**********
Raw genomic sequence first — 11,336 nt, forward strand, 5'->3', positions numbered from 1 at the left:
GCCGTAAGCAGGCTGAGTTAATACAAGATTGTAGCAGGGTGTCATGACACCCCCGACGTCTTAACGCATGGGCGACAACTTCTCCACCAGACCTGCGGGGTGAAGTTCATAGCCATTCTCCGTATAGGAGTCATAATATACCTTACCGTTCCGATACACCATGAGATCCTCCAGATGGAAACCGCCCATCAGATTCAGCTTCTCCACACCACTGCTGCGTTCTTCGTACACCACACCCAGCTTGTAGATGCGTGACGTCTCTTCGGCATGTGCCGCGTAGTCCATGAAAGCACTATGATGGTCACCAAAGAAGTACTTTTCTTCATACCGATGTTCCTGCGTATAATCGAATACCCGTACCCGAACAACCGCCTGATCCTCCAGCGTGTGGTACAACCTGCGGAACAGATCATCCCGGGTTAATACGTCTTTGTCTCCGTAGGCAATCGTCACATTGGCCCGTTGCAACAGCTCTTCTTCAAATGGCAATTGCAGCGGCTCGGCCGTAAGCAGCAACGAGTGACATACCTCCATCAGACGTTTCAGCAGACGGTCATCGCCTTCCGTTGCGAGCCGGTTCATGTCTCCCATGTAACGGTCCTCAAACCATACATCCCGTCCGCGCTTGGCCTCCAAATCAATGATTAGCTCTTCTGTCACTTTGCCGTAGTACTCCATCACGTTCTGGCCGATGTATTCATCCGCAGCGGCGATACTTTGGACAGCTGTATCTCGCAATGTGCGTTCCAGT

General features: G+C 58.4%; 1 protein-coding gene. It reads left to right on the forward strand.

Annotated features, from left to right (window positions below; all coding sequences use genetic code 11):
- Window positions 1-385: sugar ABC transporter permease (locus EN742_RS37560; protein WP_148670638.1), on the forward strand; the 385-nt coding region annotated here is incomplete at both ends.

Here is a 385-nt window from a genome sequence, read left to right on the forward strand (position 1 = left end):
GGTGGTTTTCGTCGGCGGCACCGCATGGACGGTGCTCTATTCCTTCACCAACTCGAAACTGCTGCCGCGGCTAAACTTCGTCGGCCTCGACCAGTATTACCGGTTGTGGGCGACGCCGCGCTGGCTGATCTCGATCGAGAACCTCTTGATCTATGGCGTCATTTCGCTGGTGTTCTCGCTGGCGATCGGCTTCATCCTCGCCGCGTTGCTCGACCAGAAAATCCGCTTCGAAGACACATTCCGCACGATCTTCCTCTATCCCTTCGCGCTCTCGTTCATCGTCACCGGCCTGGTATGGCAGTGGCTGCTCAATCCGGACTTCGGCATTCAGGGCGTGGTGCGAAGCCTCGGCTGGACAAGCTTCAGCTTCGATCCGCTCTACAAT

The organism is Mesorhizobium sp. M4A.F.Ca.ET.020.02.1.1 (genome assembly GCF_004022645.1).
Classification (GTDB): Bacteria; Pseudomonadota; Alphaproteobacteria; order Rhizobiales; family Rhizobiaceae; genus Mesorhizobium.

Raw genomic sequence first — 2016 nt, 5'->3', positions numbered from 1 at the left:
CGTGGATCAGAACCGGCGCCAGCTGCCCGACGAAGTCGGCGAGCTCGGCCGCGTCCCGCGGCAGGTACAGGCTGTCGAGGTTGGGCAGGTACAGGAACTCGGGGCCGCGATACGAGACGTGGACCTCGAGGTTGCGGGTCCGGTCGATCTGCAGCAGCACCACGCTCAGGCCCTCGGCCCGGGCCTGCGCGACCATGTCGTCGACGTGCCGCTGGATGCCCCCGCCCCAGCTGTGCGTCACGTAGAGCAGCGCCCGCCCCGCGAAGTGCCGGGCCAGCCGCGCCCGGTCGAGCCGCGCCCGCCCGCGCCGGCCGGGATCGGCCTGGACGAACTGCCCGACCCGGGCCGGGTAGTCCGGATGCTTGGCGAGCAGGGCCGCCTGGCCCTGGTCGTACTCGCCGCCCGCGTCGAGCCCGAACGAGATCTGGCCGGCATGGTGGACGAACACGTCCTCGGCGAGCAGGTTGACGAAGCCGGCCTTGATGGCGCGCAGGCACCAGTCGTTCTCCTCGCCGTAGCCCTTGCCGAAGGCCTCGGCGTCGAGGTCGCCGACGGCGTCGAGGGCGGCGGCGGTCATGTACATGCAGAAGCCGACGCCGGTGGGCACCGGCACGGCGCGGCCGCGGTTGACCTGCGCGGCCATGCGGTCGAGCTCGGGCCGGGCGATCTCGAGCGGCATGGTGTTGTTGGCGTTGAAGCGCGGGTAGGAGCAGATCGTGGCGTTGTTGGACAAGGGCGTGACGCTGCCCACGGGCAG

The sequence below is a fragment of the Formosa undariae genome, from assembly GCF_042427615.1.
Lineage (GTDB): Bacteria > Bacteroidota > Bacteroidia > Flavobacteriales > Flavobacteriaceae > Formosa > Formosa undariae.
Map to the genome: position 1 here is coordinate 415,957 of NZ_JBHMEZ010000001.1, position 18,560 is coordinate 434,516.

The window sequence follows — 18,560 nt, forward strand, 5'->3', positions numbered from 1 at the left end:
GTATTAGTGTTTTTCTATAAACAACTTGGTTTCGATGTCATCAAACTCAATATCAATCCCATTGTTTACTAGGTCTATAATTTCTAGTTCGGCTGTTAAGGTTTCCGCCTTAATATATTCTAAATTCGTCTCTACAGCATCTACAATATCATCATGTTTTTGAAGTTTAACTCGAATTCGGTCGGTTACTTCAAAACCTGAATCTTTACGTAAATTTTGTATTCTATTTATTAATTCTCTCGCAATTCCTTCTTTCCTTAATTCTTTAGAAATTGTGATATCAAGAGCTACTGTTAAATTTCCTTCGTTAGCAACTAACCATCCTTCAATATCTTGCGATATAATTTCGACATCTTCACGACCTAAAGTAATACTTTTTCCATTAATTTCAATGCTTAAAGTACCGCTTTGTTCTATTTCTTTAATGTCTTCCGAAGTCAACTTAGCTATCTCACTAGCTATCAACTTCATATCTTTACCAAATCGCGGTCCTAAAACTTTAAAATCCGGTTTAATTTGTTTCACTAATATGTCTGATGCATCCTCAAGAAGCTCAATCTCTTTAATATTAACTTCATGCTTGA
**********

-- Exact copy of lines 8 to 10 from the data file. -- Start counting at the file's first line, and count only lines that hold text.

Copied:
The organism is Mesorhizobium sp. M4A.F.Ca.ET.020.02.1.1 (genome assembly GCF_004022645.1).
Classification (GTDB): Bacteria; Pseudomonadota; Alphaproteobacteria; order Rhizobiales; family Rhizobiaceae; genus Mesorhizobium.

Raw genomic sequence first — 2016 nt, 5'->3', positions numbered from 1 at the left: